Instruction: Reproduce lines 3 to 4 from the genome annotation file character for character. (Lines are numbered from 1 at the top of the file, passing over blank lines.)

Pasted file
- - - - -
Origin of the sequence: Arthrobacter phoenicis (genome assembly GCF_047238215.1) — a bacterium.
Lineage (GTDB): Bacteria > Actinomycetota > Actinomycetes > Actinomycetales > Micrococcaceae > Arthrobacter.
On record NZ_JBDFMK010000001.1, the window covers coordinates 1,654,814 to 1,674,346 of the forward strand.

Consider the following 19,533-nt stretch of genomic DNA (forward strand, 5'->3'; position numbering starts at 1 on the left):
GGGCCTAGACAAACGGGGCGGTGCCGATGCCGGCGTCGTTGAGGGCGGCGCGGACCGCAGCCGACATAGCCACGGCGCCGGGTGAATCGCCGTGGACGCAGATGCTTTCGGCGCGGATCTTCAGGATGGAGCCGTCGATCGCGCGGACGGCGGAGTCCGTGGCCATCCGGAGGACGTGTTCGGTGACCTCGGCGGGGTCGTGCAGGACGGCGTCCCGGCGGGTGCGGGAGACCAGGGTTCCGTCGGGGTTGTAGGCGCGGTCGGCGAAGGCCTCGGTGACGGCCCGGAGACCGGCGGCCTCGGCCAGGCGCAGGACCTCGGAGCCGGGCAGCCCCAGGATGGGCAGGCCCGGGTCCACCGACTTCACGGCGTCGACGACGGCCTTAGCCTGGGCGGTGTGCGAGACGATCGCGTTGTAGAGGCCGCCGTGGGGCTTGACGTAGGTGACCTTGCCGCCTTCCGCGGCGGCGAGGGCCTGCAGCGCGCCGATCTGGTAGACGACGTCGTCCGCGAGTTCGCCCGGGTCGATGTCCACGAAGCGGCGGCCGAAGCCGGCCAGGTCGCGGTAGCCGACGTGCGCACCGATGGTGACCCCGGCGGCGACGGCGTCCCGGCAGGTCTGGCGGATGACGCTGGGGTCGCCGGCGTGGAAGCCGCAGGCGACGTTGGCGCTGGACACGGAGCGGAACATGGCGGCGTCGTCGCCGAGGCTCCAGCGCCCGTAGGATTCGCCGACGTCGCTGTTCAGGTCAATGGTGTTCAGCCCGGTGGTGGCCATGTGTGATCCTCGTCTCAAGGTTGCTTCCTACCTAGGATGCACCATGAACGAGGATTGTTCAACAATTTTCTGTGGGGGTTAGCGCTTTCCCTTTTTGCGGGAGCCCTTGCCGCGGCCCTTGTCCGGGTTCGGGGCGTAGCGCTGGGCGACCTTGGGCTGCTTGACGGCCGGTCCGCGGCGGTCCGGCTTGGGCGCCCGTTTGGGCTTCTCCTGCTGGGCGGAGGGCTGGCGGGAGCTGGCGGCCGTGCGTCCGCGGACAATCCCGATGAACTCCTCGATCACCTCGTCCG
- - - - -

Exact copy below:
On record NZ_JBDFMK010000001.1, the window covers coordinates 1,654,814 to 1,674,346 of the forward strand.

Consider the following 19,533-nt stretch of genomic DNA (forward strand, 5'->3'; position numbering starts at 1 on the left):